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FSU looking at 4-2-5 defense early in spring practice

FSU’s struggles on defense in 2020 are well documented and head coach Mike Norvell and defensive coordinator Adam Fuller are tasked with improving the unit’s ability to slow down opposing offenses. One way they are looking to shore up that side of the ball based off the Seminoles’ second day of spring drills is utilizing a base 4-2-5 alignment. It is something that Fuller wanted to use more as last season went along after implementing it successfully in an upset win over a top-10 North Carolina this past season but was unable to do so as much for a number of reasons (including the lack of availability of players due to injuries, coronavirus or contact tracing).

Norvell and Fuller acknowledged after Thursday’s practice that is something they will continue to work on throughout the spring in addition to Fuller’s base 4-3 scheme.

Adding a fifth defensive back as part of one of its base defense allows Fuller to play with more speed on the field and match up better in space against today’s spread, run-pass option offenses. Part of the reason could be outright lack of numbers at the linebacker position but it could also be to take full advantage of the additions to FSU’s roster in the secondary, like South Carolina transfer safety Jammie Robinson (who was used in a similar role as a nickel-corner or walk down safety by the Gamecocks).

“We are looking at a variety of things, and we will throughout the spring,” Norvell said after today’s practice. “Being able to add speed and being able to add versatility in what we can do. Guys that we’ve been able to bring in have been a good fit, as well as we will still be able to jump into a variety of personnel packages. We need to be faster, we need to be able to create more plays on that side of the ball. You see a guy like Amari Gainer has played a lot on the edge, and seeing his speed inside the box with some of the plays that he made, he really flashed. Even though we were just in T-shirts today, it is good to see those guys flashing across the field. Being able to add that speed is something that I think is going to help us.”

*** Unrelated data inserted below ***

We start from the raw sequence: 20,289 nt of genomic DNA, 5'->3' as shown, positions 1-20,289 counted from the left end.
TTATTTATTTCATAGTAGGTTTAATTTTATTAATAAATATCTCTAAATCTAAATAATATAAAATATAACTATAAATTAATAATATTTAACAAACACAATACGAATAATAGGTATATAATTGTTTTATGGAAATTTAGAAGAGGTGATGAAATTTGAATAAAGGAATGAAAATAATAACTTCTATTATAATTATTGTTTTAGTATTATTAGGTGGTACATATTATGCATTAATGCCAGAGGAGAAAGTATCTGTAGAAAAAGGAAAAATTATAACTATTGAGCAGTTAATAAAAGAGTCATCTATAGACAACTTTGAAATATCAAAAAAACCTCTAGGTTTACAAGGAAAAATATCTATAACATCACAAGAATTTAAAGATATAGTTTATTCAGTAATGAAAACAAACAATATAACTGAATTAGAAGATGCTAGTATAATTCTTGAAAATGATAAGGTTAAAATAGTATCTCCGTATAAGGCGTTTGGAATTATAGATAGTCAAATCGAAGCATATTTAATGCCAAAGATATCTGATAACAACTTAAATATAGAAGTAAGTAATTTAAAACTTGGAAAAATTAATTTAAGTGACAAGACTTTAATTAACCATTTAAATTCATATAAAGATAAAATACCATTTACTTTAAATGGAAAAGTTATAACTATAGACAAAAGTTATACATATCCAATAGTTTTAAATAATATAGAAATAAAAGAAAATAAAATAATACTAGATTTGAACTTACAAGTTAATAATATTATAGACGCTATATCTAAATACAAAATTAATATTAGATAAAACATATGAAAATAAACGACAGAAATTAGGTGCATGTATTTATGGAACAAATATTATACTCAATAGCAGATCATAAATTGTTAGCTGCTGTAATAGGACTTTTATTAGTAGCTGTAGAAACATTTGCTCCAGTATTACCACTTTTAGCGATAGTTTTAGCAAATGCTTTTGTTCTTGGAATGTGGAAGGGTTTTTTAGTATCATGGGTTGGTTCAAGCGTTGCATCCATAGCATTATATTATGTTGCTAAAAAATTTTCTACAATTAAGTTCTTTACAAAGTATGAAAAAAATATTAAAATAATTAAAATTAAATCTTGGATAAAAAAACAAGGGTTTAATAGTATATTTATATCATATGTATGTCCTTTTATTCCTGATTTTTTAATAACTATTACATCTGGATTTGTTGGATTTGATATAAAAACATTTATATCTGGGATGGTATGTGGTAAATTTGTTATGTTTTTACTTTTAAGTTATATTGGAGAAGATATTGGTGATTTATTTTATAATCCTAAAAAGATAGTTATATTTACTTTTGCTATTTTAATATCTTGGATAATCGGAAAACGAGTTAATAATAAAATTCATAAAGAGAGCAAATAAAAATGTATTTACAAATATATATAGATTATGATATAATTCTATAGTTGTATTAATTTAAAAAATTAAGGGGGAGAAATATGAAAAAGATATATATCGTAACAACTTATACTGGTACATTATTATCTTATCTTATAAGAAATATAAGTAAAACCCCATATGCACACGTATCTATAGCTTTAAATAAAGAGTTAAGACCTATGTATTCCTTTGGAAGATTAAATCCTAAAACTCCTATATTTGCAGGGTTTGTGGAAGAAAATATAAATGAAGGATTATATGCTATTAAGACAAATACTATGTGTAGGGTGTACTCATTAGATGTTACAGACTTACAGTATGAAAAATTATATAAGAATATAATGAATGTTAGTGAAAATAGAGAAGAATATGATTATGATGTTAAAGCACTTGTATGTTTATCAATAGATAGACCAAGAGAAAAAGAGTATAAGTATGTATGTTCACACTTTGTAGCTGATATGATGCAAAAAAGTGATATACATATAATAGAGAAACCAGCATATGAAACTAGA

Fuller also sees some advantages to getting an extra defensive back on the field.

“We tried to do it from the Carolina game and then it was based on availability at times,” Fuller said after FSU’s second day of spring practice. “It just wasn’t always going to be the perfect fit with what you had. So I think typically you want to be able to match some skills and then it allows you to get a guy like Amari more matched up on tight ends and in blitz positions. And then it allows you, anytime you can put that fifth DB on the field, it allows you to be a little bit more multiple coverage-wise. It allows a little more flexibility in what you can do, you’d be more aggressive in how you play because you feel like you can match up with people skill-wise. So I think it’s definitely part of what we try to do in the middle of last year, towards the end of the year a little bit more when we have guys back, but definitely something that I think is important in this conference.”

Fuller also talked about what his top takeaways are about his defense after two days on the field.

“I think it was just the independent groups, like I think our defensive line has got a good understanding of what we are trying to ask them to do right now,” Fuller said of his unit’s maturation process. “The volume of reps has been good. With Odell (defensive tackles coach Odell Haggins) and JP (defensive ends coach John Papuchis), I’ve seen some steps in the right way as far as the energy level that group has played with.”

He also likes what he has seen from both his veteran and underclassmen linebackers.

“I think that linebacker group is just going to be just another year better right now with just seeing the emergence of Amari getting comfortable in that role, Emmett (Rice), Stephen (Dix), D.J. Lundy and Jaleel McRae, Kalen DeLoach. Just the reps they are getting,” Fuller said. “It already feels like one year better. The virtual off-season stuff has really helped them.”

Another one of his challenges this spring is to figure out how to best utilize a secondary that big on numbers and potential but a group that must be more effective in the fall.

“In the secondary, it’s a bunch of pieces that we’re putting together right now,” continued Fuller. “We’re trying to simplify it for these corners, just so we can get that technique down really good. I think some of these newcomers have brought some good skill set to us. It’s just making sure that we’re playing the ball in the right way. So I think I’ve seen some growth as far as collectively with the group right now. It’s got to continue.”

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